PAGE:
It was not. It seems that Russian president Vladimir Putin passed up the chance to gain strategic advantage amid concern about the likely financial exposures involved, though interestingly, his prime minister rowed back somewhat on the finance minister’s categorical statement.
Perhaps the Russians, like Angela Merkel, are simply playing their poker hand.
The betting is now on the Cypriot government passing a law this weekend to facilitate receiverships at the country’s two largest banks, with larger depositors faced with a shaving of around 40%. Widespread staff layoffs are contemplated, along with a harsh fiscal tightening.
That said, it is not yet clear that lawmakers in Cyprus realise the gravity of their situation.
It is not inconceivable that Cyprus could be cut adrift and on its way out of the euro next week, with Cypriot pounds back in circulation, hyperinflation a reality, and euro in use in a revived black market.
Such a scenario is surely too grim to contemplate, not least because of what it would do for confidence in the markets.
But even if a deal is cobbled together, real damage has been done to trust and confidence across the eurozone.
Small savers cannot feel entirely secure any longer, while holders of larger deposits will be looking much more closely at maintaining deposits in other larger eurozone countries.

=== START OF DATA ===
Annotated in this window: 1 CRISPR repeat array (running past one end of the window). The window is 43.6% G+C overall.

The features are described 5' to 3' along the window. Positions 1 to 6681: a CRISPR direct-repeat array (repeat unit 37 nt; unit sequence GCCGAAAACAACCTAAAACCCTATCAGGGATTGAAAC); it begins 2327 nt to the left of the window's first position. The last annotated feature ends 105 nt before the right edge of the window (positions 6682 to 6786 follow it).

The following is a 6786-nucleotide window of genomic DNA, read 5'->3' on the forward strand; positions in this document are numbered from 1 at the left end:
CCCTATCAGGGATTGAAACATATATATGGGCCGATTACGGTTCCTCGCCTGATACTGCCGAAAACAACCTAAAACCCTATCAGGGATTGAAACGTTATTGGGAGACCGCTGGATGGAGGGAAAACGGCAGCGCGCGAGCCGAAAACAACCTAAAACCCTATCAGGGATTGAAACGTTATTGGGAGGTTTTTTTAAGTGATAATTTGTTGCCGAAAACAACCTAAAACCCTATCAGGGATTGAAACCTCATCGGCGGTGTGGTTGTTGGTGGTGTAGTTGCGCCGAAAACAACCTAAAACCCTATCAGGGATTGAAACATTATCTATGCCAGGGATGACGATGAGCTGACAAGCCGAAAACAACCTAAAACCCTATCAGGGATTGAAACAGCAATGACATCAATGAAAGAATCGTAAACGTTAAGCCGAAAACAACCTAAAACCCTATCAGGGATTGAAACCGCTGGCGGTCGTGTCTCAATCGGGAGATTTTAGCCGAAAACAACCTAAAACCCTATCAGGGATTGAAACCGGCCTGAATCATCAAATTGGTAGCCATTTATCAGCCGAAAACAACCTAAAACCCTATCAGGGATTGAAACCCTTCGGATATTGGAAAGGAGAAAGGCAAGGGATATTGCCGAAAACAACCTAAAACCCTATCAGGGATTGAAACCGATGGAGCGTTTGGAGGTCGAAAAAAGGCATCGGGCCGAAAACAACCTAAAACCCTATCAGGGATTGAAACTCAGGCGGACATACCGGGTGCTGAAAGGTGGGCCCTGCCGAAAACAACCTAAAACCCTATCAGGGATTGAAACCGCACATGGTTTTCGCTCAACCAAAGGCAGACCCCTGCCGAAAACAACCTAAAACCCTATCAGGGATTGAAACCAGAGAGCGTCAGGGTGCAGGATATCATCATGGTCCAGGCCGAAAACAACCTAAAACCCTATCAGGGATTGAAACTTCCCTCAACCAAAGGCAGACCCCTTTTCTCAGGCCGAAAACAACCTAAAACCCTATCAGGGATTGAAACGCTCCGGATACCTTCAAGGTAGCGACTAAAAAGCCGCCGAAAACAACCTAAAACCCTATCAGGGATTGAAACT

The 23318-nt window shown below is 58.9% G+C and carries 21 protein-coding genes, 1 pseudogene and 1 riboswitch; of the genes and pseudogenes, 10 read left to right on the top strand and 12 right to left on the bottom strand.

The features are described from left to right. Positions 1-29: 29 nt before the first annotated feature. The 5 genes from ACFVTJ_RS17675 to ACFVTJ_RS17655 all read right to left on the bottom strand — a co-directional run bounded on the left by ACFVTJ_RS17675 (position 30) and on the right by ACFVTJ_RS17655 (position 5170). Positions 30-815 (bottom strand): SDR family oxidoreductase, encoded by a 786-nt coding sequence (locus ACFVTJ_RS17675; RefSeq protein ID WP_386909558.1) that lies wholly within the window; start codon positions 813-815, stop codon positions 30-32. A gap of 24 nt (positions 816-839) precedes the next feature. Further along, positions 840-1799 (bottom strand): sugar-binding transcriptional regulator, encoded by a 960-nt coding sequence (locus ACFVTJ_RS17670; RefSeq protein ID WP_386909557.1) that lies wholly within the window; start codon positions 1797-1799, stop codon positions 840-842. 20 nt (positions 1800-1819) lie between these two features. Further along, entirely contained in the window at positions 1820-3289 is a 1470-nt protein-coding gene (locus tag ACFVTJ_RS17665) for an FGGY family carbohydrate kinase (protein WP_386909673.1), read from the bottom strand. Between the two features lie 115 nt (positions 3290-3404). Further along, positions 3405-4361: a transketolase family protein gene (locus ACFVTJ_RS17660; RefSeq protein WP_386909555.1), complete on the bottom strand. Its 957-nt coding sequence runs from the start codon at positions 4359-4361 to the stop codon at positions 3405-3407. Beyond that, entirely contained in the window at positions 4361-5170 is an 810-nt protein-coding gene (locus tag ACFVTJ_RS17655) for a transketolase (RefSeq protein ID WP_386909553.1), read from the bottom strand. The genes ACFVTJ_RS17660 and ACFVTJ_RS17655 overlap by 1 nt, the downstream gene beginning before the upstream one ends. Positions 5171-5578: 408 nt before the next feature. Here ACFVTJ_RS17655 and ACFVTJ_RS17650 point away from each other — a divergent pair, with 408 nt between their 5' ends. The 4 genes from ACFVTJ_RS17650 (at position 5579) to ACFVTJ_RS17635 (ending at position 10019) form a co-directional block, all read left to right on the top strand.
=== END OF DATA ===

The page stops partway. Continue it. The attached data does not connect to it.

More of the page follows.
Concerns centre on Spain and Portugal, in particular. Italy, and even Ireland, have been mentioned in London circles, though the Government here has been quick to assure people that depositors covered by the €100,000 guarantee will certainly not have their feathers plucked by means of a levy.
Ireland may no longer be at the epicentre of the euro crisis following three years of austerity, restruct-uring, deleveraging, and sustained export growth, but there are few grounds for complacency, whatever about the soothing noises emanating from Merrion St.
As RTÉ’s David Murphy has observed, cash-rich corporates will be thinking twice about making large deposits in eurozone banks, including those in Ireland.
The whole saga has the potential to set back efforts to repair confidence in the Irish banking sector while prolonging our reliance on the ECB, to which we are still beholden to the tune of almost €90bn (that they are also beholden to us is something for another day).
Doubts about the very future of the eurozone, largely put to bed thanks to ECB president Mario Draghi, have now resurfaced with a vengeance. At the very least, it would appear that the prospect of the eurozone re-emerging from recession later this year has been put on the back burner.
This, in turn, puts a question mark over prospects of renewed growth in exports of Irish goods in particular.
Spare a thought, however, for Nicos Anastasiades, the recently elected president and current favourite to be voted ‘Europe’s most hapless politician’, a man who swept to power on a promise that all Cypriot depositors would be protected.
He becomes the latest potentate to find himself roasted on the eurozone political and economic funeral pyre. He is unlikely to be the last.
CV: Nicos Anastasiades
- Born: 1946.
- Education: Graduate of University of Athens. Postgraduate degree, shipping law, University of London.
- Career: Lawyer.
1981: Elected to parliament.
1997: Leader, Democratic Rally Party.
2013: President of Cyprus.
- Family: Married.
© Irish Examiner Ltd. All rights reserved